A globally-recognized rocket and missile propulsion manufacturer is expanding its presence in Alabama.
Aerojet Rocketdyne announced plans on Monday it will consolidate several facilities and relocate their operations to Huntsville, Ala. over the next two years.
“We are two years into the first phase of our CIP affordability drive and the consolidation progress, and overhead cost reductions achieved to date have exceeded our expectations,” said Aerojet Rocketdyne CEO and President Eileen Drake. “We intend to build on this success by expanding our CIP-related consolidation efforts so we can deliver the value our customers demand and position our company for further growth.”
Aerojet Rocketdyne plans to consolidate its Sacramento and Vernon, Cali. and Gainesville, Va. sites while centralizing and expanding its existing presence in Huntsville, Ala. with a new state-of-the-art manufacturing facility for AR1 engine production, Additive Manufacturing, Composites production and Research & Development. The site is expected to be ready for production in mid-2019.
The company plans to close its Gainesville, Va. facility in the third quarter of 2018. Approximately 170 positions there will be relocated or eliminated with relocations planned to Huntsville and the company’s facility in Orange County, Va..
To accommodate the company’s consolidations, overall growth plans for Huntsville include the addition of approximately 800 jobs to support America’s space and defense needs for the next quarter century and beyond.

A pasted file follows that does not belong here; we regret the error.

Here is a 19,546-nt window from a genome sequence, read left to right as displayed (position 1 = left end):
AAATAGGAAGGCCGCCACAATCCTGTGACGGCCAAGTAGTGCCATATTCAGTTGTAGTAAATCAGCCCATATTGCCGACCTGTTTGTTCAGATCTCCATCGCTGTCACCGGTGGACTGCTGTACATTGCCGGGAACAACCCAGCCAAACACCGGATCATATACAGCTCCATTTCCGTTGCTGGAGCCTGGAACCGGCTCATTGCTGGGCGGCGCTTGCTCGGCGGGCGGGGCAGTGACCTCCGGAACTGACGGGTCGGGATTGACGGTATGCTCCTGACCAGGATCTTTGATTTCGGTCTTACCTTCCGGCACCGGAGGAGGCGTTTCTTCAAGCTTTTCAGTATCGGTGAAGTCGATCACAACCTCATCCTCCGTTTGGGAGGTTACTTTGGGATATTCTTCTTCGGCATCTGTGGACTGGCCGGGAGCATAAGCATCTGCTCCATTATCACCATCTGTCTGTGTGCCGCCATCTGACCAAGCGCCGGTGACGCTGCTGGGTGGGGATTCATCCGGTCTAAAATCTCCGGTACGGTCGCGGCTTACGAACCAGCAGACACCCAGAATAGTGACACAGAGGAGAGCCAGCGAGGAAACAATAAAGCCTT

“Huntsville’s legacy in the development of rocket propulsion systems makes it the ideal choice for Aerojet Rocketdyne’s AR1 rocket engine assembly center and its advanced manufacturing and engineering operations,” said Greg Canfield, secretary of the Alabama Department of Commerce. “Aerojet Rocketdyne’s decision to base these cutting-edge activities in Huntsville is a powerful endorsement of the capabilities found there.”
The AR1 is being developed to provide the United States with a new, world-competitive, state-of-the-art engine for launch vehicles and will end American dependency on Russian engines for national security and civil space launches. The company is currently developing and testing AR1 engine systems and is on schedule to deliver a certified engine in 2019 to meet the congressionally-mandated deadline to end U.S. dependence on foreign engine suppliers.
“This project is another great example of our effort to diversify Huntsville’s economy with high quality advanced manufacturing, and yet, Aerojet Rocketdyne is here because of Huntsville’s outstanding role in research and defense technology,” stated Huntsville Mayor Tommy Battle. “This project works all facets of our economy by marrying R&D with advanced manufacturing. We are both rocket scientists and rocket builders.”
At the company’s Sacramento site, Defense-related program management, engineering and related support positions will be moved to the company’s Huntsville, Alabama, facilities, home of Aerojet Rocketdyne’s Defense headquarters and Rocket Shop℠ Defense Advanced Programs, by the end of 2018.
“Aerojet Rocketdyne’s announcement today is excellent news for our state,” added Sen. Richard Shelby. “North Alabama remains the nation’s epicenter for aerospace and defense research, development, and production. I am pleased to see Aerojet Rocketdyne investing and growing in Alabama, and I look forward to working with them and other businesses to continue boosting economic development opportunities.”